I like Mark’s Gospel. Not because I named my firstborn, Mark, but because he is concise. Mark gets the job done quickly and without overlooking the “important stuff”. Mark writes to Gentiles who want to know about Jesus. Mark seems to be charged with telling the non-Jewish community that Jesus has POWER! So, major elements of his account reflect Jesus as king, but not in the same ways Matthew portrayed Him.
Mark makes sure to include little details that those who are unfamiliar with the law of Moses, can understand. In Mark 7.2 we read, “[the Pharisees] saw that some of [Jesus’] disciples ate with hands that were defiled, that is, unwashed.” Again, in 15.42 we see Mark write, “And when evening had come, since it was the day of Preparation, that is, the day before the Sabbath,”. Mark tells those who are not familiar with God’s law to the Israelites why this is important. Unwashed hands may be considered “gross”, but Mark makes sure the Gentile reader understands; it’s not just gross, it is unclean before the God of Creation.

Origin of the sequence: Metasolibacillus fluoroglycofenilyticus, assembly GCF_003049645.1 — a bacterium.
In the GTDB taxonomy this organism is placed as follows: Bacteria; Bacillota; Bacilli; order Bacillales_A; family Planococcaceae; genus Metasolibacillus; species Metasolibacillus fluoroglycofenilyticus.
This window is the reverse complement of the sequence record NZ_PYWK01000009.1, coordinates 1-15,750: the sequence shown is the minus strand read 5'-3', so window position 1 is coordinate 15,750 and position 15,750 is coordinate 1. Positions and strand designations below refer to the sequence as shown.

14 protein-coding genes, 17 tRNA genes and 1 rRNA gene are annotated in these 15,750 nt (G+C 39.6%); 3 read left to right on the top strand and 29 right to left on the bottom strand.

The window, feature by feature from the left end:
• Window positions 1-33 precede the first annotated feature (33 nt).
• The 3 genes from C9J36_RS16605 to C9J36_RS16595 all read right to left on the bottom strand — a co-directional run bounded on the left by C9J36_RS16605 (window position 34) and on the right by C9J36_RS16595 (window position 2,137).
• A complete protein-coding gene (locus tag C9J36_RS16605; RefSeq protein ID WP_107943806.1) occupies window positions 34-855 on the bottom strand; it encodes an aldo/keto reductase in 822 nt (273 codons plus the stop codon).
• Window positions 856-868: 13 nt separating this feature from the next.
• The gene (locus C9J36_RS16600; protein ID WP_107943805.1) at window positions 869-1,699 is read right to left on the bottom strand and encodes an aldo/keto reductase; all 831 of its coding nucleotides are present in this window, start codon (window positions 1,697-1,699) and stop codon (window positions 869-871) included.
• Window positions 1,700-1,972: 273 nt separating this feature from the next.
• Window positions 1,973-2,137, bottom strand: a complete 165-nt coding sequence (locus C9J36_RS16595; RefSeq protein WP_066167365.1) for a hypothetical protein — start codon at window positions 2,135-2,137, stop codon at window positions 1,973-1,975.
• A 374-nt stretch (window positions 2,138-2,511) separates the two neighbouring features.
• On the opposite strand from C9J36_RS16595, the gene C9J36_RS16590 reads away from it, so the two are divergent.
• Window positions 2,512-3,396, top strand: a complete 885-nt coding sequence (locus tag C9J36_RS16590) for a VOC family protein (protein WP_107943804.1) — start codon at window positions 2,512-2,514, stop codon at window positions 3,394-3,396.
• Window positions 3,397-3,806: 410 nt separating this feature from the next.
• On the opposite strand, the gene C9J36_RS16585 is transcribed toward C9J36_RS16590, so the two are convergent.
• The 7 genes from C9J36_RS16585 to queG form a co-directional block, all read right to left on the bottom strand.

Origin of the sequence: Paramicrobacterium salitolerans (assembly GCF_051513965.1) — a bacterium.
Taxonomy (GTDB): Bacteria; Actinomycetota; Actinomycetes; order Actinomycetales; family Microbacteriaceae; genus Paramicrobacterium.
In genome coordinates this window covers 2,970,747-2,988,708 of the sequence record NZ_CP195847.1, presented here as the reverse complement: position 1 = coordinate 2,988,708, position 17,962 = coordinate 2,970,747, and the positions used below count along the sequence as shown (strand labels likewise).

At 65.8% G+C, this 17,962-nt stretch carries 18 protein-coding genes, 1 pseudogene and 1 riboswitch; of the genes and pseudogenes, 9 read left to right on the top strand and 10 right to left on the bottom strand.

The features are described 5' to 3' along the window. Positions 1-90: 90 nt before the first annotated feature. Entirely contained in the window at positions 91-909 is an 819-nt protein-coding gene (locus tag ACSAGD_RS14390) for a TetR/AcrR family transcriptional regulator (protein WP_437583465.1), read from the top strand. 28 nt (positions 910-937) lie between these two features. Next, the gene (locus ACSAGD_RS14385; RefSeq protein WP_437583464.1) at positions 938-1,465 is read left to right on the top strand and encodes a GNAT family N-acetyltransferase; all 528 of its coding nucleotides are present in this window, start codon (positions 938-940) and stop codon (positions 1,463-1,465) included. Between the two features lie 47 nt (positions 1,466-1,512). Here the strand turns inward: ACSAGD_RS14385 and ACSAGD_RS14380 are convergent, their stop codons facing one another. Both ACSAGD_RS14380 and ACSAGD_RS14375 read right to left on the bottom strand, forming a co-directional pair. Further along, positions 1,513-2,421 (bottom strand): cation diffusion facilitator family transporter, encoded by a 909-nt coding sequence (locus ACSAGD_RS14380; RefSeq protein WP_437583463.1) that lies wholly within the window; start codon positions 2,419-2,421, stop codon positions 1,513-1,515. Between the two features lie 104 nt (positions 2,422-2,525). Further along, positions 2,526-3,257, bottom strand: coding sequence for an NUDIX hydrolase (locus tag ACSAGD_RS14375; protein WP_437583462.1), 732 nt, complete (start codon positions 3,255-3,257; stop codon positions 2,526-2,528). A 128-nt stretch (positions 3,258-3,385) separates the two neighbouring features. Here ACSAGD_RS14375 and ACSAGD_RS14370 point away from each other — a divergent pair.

Mark’s gospel seems to be easily divided into two sections. Chapters 1-8 tell us who Jesus is, while chapters 9-16 tell us why that is important (what Jesus was; the One with the power to save). Shortly after chapter 8 concludes we see a few teachings that occur late in Jesus’ Earthly ministry, and then in Chapter 11 Jesus is headed to Jerusalem to enter His final week before crucifixion. Since Mark is focused on telling the non-Jewish reader who and what Jesus was (the Savior of mankind), I find his gospel to be the easiest to work with for people today. Matthew focuses on fulfilling prophecy; Luke and John center their thoughts on humanity and divinity, respectively. But Mark tells the rest of mankind: ~’Hey, Jesus is the Savior of mankind from their sins’, and he does it with brevity and power.
Mark uses adjectives that shows Jesus had POWER! Mark tells us how people thought of Jesus. Often the word he uses is “amazed”. Why were they amazed? Because no one had the POWER that Jesus had. Power to save Himself yet yielding to His Father for ultimate power: power to save our souls.